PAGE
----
by Noor Al-Ayin
Many, including myself, step into alchemy and the hidden arts not only because of an emotional attraction but also because of a very rational desire to learn more, perhaps even to find the meaning behind the reality we face every morning. And one of the first things the aspirant learns on this path is the ancient adage, "Know Thyself". Every book on the occult or in the new age section seem to throw this phrase around, almost in a haphazard manner. However, the astute reader will ask, "What is the quality of this knowing?" Is it knowing my likes and dislikes? Is it cataloging and labeling these likes in order to better define myself? If this is the case, the world as it is, seems obsessed with knowing the self, Facebook, Spotify, Amazon, and similar sites offer countless labels, groups, and tags with which we can define who we are and connect with others who have similar tastes based on our purchasing habits, political views and countless other measurements of "self". But in truth, this is the exact opposite of the understanding we seek. This is merely a case of the dog chasing its tail.
Similarly, is it a "head" knowledge we seek? Perhaps an equation or philosophy we can impress upon people at dinner parties, a belief we can convert others too? Or is it a secret only we are privy too, a knowledge with which we can feel superior to those around us? The answer is a resounding "no" to all of the above. For another old adage, an equally important one, tells us, "Our Stone is One, to which we add or subtract nothing, only removing that which is superfluous".
It is here that we must pay close attention - our Stone is One, to which we add nothing nor remove nothing. What does it mean? In the case of modern man, who is besieged by a storm of information, it means by cataloging, categorizing and using our visceral experiences in an attempt to find who we really are, we are merely adding layers of confusion to an already inadequate state of being and this is the exact antithesis to the understanding we seek to gain through Alchemy. Put simply, the self knowledge the alchemist seeks is not one which is defined by the external world and her storm of opinions, discoveries, feelings and thoughts, it is that which lies beyond the sensible, it is something we cannot share with friends and family in an intellectual manner over wine and cheese. It is not something which will feed our ego, in fact quite the opposite, it is that which lies beyond the world and at once is the mechanism of the world, in this way it is very much a paradox of the highest order and this paradox is what prevents it from being exploited.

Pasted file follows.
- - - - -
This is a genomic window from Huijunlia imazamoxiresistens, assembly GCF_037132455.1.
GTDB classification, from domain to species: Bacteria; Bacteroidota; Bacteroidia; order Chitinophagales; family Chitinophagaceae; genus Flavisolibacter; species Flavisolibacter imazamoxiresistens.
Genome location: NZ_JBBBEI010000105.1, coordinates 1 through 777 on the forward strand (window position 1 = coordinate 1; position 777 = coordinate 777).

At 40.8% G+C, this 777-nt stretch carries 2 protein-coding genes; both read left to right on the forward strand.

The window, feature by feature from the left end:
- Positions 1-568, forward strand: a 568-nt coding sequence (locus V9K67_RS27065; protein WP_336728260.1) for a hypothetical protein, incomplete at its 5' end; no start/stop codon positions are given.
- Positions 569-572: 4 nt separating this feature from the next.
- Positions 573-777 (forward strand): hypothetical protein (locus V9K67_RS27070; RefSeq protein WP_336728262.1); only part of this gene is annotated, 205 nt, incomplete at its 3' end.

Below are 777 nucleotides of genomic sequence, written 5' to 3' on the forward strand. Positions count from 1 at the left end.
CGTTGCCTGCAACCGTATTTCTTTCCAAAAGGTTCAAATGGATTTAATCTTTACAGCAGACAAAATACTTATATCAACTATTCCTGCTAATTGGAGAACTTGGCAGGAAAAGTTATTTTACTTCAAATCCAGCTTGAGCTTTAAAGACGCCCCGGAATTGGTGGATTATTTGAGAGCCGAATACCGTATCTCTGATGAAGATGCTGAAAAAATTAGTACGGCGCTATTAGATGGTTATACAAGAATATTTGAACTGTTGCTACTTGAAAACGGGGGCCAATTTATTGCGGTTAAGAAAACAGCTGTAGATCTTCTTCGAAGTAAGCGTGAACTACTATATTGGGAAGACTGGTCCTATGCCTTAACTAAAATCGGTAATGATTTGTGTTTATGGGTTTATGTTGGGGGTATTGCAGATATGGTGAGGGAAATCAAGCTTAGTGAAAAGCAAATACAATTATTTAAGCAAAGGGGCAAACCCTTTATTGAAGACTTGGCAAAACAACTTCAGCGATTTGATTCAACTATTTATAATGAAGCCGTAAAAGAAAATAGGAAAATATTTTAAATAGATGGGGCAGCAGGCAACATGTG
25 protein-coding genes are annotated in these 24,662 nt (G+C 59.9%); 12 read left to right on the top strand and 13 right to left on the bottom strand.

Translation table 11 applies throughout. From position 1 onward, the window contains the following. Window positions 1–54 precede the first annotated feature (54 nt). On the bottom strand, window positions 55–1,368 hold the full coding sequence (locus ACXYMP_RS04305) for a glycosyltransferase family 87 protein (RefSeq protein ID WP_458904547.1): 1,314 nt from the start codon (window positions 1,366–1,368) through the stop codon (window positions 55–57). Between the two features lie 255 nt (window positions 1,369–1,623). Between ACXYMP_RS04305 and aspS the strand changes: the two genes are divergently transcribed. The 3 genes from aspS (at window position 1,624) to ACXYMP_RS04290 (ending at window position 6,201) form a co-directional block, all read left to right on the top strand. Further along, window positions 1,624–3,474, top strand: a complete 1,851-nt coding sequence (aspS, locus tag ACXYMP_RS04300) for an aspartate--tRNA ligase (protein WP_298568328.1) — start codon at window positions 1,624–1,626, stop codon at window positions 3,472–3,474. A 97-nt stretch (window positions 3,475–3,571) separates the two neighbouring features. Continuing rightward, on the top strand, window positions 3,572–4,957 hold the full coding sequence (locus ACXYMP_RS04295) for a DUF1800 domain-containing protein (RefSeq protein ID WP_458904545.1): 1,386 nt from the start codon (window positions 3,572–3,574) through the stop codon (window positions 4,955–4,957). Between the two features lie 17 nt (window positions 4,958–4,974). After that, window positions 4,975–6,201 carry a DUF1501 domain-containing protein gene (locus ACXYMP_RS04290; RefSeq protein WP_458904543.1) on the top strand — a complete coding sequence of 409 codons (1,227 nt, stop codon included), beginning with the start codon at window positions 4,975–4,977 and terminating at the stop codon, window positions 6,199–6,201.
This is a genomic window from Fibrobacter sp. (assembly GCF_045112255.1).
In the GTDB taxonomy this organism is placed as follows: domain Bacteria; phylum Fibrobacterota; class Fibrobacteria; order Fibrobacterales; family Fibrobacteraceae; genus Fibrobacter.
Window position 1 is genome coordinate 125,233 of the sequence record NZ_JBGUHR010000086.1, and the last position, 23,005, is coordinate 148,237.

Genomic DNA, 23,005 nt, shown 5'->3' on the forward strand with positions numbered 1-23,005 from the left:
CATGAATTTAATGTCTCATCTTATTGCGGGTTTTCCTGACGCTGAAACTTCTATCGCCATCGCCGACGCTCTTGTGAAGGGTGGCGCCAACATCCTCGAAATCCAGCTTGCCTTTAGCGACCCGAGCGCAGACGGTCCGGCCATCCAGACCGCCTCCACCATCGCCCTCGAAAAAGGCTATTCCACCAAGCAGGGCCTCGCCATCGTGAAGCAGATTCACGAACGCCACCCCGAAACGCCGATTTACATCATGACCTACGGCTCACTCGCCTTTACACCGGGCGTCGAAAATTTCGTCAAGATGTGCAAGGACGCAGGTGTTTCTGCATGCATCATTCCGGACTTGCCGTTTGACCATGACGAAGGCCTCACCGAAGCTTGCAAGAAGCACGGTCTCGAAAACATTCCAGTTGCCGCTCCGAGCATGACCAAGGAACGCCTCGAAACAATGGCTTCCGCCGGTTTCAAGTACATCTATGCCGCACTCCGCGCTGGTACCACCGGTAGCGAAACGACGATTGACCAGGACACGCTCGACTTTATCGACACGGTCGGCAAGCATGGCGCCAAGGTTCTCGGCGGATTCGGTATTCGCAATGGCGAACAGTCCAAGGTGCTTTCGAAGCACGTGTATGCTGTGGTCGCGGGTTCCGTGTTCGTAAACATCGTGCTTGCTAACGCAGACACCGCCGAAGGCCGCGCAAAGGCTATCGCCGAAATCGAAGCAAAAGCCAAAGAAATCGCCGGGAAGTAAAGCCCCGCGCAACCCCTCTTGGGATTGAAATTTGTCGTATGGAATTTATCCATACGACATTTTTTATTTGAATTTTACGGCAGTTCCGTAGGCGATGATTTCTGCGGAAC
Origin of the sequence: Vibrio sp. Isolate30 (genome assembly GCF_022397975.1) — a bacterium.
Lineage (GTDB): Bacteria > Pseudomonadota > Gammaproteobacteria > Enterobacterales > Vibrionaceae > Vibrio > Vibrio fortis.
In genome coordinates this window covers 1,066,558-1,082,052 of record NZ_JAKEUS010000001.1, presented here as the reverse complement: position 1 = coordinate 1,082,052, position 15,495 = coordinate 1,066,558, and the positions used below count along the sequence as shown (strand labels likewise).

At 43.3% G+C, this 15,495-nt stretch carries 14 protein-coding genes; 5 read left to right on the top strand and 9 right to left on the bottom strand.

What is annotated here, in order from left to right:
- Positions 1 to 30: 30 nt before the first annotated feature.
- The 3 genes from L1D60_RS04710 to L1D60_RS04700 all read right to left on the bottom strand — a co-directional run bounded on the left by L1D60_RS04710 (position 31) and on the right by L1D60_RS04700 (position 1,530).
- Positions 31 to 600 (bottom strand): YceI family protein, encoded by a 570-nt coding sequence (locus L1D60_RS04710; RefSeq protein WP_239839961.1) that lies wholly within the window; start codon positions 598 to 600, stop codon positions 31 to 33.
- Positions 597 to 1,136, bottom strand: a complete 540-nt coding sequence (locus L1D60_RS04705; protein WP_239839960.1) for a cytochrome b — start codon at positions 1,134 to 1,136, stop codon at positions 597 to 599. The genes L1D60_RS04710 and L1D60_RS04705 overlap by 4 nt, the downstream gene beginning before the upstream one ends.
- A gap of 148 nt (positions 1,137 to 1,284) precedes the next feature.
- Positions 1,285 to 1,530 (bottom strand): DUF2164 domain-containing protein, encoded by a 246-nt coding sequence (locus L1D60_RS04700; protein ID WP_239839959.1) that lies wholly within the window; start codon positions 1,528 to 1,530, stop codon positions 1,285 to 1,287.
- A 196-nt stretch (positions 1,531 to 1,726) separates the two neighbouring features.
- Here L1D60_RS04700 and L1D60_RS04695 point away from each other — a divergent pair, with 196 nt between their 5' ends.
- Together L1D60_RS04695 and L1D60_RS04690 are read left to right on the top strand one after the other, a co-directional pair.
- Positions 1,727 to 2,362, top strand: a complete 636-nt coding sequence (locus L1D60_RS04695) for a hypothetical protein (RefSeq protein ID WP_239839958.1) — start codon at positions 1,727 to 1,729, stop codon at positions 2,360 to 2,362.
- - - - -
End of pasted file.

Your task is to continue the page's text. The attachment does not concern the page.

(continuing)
There is nothing to add, therefore there is nothing to like or dislike here, neither is there anything to learn, for with the correct instruction and a bit of patience, what we quickly realize is everything we think we want, we already have. We contain the vessels, we contain the principals we seek, we contain the understanding which brings a peace beyond the intellectual understanding of peace, the task we are faced with is separating and purifying these principals only to re-combine them into a harmonious Unity, which, performed with the proper praxis allows the flowering of the supra-sensible to occur within this new found Unity State.
So, what are these principals, in the simplest of terms we can say they are, a conscious mind (which you are using to read this essay), an unconscious mind (which sent you a plethora of dreams last night), and the tension we feel when the two are in disagreeance, and this latter state of disharmony more or less defines the plight of modern man. What makes alchemy a science, is that the above is something we can actively experience and understand, it is more than theory. And the key we seek ultimately lies in a peculiar quality of understanding, a knowing which is not taught in universities, it has nothing to do with the haphazard collection, memorization and cataloging of information. If we are not to add anything, then the answer must be in the subtractive, but we do not subtract from the Stone itself - only that which has been added to the Stone artificially - this being the concepts, experiences, institutions, and world views our societies, teachers, and families inadvertently initiated us into - this is the process of un-learning.
In conclusion, we can answer a resounding yes to the following; yes, the alchemist seeks intuition, but it is an intuition beyond the intellectual concept of what intuition is. Yes, he seeks knowledge, but this knowledge is gnosis, a peculiar sort of direct knowing which quietly grows like a seed in the unconscious. And yes, he seeks wisdom, but not the wisdom of the world, he instead seeks the wisdom of that which is beyond the whims of time, space and trends of culture. Therefore, in addition to, "Man, Know Thyself", we can also say to the modern reader, "Man, unlearn what you think you know".